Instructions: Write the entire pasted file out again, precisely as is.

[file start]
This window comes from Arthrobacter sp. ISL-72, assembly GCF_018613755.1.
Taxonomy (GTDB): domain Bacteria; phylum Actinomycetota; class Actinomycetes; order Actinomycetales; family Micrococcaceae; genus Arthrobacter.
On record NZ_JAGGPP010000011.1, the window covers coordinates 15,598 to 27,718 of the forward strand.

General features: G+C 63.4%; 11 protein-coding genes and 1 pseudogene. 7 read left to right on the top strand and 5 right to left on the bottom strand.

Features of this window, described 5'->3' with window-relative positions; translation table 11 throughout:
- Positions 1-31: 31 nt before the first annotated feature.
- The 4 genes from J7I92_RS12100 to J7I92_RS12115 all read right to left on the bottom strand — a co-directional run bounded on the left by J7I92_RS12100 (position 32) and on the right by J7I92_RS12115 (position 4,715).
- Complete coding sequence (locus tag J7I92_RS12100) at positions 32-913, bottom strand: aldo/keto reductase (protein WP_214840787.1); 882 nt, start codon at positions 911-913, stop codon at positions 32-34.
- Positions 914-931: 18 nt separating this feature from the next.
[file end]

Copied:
This window comes from Arthrobacter sp. ISL-72, assembly GCF_018613755.1.
Taxonomy (GTDB): domain Bacteria; phylum Actinomycetota; class Actinomycetes; order Actinomycetales; family Micrococcaceae; genus Arthrobacter.
On record NZ_JAGGPP010000011.1, the window covers coordinates 15,598 to 27,718 of the forward strand.

General features: G+C 63.4%; 11 protein-coding genes and 1 pseudogene. 7 read left to right on the top strand and 5 right to left on the bottom strand.

Features of this window, described 5'->3' with window-relative positions; translation table 11 throughout:
- Positions 1-31: 31 nt before the first annotated feature.
- The 4 genes from J7I92_RS12100 to J7I92_RS12115 all read right to left on the bottom strand — a co-directional run bounded on the left by J7I92_RS12100 (position 32) and on the right by J7I92_RS12115 (position 4,715).
- Complete coding sequence (locus tag J7I92_RS12100) at positions 32-913, bottom strand: aldo/keto reductase (protein WP_214840787.1); 882 nt, start codon at positions 911-913, stop codon at positions 32-34.
- Positions 914-931: 18 nt separating this feature from the next.